A modest but consistent savings program, combined with a prudent investment strategy, can yield astounding results when allowed to grow over a long period of time. This is the power of compound growth, and investors can harness it to achieve their long-term financial goals.
However, in an effort to attract money from investors, some in the financial-services industry have exaggerated its wealth-building potential by using overly optimistic return assumptions and ignoring the effects of inflation in their advertising.
The numbers that investors choose to base their projections on can make an enormous difference in the expected outcome. Unfortunately, much of the investment literature includes assumptions of future returns that just do not square with the realities of today’s investing environment.
Using realistic expectations can mean the difference between arriving at retirement with sufficient assets to enjoy a comfortable lifestyle or facing a nasty surprise and having to settle for a lot less.
Let’s see what happens when we apply different return assumptions using a simple example of a 25-year-old investor who plans to retire at age 65. She wisely begins saving $10,000 per year in a balanced stock and bond portfolio, and increases her contributions by 6% each year until retirement. Under the 8% nominal (before inflation) return scenario that seems to be popular in much of the industry’s promotional materials, her account balance would swell to almost $6.2 million. But in this real world of low-interest rates, most economists and investment analysts would question the rationale of using such lofty return projections.
Economic reality would suggest that nominal expected returns of around 5% would be more accurate. At a 5% rate of return, the same portfolio would grow to an impressive but substantially lower $3.4 million.
Clearly, it’s a lot easier to get rich when you plan on earning 8% rather than 5%. It’s tough enough, however, to earn 8% for just one year, let alone consistently over a 40-year investing horizon.
Because we live in a world of almost certain inflation, nominal returns tell only part of the story. Even a moderate annual inflation rate of 3% takes a big bite out of the real (inflation-adjusted) wealth our investor accumulates over her 40-year career. In fact, only when we adjust our growth projections for inflation do we arrive at meaningful numbers for wealth accumulation.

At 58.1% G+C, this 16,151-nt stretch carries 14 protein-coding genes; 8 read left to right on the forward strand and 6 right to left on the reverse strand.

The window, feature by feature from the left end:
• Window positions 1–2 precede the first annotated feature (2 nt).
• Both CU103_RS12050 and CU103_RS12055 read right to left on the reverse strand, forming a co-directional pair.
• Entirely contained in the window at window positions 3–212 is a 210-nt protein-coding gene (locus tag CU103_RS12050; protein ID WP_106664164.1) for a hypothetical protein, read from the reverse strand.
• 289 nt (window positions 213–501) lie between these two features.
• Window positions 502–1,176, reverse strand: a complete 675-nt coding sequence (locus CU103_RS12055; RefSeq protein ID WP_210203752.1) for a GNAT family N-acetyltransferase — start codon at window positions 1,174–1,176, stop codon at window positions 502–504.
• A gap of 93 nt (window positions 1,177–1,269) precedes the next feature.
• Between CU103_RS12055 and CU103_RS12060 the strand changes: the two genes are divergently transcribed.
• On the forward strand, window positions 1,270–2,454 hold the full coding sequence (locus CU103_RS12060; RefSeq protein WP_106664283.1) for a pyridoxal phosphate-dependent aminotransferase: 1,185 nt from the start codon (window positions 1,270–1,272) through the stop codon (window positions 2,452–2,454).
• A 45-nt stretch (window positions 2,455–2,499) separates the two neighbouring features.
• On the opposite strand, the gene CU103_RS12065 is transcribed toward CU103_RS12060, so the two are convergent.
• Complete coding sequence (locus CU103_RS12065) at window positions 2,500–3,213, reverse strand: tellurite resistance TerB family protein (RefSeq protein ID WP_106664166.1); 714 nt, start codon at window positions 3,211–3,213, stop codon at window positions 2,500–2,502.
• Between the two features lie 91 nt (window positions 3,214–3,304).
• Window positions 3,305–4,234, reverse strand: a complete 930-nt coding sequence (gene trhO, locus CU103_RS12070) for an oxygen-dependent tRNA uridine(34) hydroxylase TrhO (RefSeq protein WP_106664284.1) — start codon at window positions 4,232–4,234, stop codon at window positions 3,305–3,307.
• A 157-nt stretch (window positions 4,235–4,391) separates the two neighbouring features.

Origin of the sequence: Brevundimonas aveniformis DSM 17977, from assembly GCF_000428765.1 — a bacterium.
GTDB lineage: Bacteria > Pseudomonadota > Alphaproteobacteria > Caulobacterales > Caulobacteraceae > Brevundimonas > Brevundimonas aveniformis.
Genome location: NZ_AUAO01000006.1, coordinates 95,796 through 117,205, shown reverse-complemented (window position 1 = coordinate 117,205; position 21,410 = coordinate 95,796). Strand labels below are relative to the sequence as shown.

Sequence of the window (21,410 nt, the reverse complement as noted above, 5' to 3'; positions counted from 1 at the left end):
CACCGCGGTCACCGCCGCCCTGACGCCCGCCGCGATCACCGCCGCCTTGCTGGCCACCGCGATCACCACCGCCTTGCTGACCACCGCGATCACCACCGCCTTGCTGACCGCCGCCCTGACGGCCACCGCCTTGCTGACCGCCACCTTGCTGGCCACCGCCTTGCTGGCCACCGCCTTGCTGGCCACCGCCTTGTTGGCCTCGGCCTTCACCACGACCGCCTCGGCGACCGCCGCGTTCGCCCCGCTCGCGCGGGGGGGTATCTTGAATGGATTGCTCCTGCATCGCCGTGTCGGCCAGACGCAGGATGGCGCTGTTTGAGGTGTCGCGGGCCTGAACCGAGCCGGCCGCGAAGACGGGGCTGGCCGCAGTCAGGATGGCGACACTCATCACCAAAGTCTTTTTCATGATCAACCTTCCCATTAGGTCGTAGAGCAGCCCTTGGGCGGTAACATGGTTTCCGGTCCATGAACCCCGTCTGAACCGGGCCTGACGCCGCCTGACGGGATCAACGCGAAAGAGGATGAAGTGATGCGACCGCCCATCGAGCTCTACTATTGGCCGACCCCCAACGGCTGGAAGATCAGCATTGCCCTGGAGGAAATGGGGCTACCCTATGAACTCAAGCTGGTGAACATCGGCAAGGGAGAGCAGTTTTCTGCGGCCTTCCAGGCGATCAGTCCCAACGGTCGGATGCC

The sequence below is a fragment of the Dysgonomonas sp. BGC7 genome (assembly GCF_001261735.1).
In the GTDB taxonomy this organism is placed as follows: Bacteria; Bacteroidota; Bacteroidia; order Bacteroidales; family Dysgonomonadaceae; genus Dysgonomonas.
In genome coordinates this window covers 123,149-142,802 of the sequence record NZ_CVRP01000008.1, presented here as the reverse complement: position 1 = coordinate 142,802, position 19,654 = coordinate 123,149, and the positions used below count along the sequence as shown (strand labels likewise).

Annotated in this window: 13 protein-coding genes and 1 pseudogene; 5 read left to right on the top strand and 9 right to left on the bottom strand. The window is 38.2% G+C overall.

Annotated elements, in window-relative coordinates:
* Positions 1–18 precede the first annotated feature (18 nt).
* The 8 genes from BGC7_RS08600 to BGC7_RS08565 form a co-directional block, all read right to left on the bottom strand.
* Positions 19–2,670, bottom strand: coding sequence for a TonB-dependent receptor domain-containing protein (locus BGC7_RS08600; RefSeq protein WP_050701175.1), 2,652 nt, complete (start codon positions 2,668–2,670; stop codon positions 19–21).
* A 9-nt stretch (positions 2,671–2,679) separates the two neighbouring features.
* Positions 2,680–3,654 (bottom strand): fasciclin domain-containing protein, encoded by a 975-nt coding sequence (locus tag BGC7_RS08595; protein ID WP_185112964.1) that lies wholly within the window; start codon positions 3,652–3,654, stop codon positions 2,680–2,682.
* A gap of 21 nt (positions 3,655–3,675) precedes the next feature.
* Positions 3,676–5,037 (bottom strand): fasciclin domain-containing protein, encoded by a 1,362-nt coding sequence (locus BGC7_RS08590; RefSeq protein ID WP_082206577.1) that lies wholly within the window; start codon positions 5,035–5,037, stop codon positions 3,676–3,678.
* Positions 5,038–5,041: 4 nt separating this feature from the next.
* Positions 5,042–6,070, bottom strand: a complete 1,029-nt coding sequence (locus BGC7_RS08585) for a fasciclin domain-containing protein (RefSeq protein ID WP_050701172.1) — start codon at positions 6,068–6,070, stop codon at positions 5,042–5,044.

Because of the corrosive effects of inflation, $1 million in 40 years will not have the same purchasing power as it does today when a loaf of bread that we can buy now for $3 costs $10.
Using the example of our 25-year-old saver, the $3.4 million she would accumulate in nominaldollars at retirement is worth just over $1 million today. In other words, inflation reduces the purchasing power of her nest egg by two-thirds!
Compound growth can have a dramatic wealth-building effect without engaging in wishful thinking and exaggerating its potential. Incorporating realistic assumptions, including the expected rate of return on investments and the effects of inflation, is a critical component of any long-term saving and investment plan.
In the context of retirement planning, doing so will establish at the outset the expectation for how much an individual will need to save every year to achieve the lifestyle they expect. While no one can predict the future, sensible investors will err on the side of using conservative assumptions, so any future surprises will more likely be pleasant ones.
John Spoto is the founder of Sentry Financial Planning in Andover and Danvers. For more information, call 978-475-2533 or visit www.sentryfinancialplanning.com.
This article is for general information purposes only and is not intended to provide specific advice on individual financial, tax or legal matters. Please consult the appropriate professional concerning your specific situation before making any decisions.